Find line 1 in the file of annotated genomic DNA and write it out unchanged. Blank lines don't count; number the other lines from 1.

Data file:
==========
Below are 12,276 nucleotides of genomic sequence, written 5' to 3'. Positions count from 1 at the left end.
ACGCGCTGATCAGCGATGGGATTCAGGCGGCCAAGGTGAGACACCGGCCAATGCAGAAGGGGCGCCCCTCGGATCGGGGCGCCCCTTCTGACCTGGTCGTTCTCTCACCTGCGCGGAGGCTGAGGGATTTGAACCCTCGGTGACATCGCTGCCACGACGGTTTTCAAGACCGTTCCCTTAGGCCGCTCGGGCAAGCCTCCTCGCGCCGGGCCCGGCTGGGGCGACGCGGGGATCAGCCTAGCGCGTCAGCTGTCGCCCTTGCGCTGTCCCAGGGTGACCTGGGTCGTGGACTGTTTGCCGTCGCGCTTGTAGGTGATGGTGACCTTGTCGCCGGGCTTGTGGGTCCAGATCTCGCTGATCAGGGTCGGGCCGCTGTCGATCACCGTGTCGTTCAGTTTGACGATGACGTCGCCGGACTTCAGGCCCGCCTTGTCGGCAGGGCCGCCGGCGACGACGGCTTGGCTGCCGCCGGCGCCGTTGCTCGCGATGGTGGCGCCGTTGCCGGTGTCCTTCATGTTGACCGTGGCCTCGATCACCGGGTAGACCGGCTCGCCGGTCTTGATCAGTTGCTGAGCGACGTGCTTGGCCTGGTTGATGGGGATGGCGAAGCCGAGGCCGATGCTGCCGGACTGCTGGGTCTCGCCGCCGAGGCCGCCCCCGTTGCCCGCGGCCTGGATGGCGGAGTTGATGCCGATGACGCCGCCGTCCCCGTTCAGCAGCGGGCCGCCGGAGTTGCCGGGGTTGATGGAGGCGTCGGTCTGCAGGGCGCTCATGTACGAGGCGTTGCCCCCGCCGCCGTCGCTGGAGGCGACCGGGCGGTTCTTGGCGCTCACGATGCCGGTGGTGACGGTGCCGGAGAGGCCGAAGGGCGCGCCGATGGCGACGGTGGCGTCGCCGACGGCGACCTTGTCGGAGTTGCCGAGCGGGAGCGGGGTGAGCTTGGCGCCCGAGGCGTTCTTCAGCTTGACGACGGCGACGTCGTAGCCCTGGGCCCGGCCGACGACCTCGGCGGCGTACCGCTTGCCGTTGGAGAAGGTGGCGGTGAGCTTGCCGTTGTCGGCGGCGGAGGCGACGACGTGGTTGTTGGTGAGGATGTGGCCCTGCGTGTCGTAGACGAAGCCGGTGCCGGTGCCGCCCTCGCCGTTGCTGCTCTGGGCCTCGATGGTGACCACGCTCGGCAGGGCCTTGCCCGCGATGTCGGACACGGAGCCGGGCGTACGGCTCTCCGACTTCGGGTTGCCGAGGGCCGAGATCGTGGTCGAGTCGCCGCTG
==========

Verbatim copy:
Below are 12,276 nucleotides of genomic sequence, written 5' to 3'. Positions count from 1 at the left end.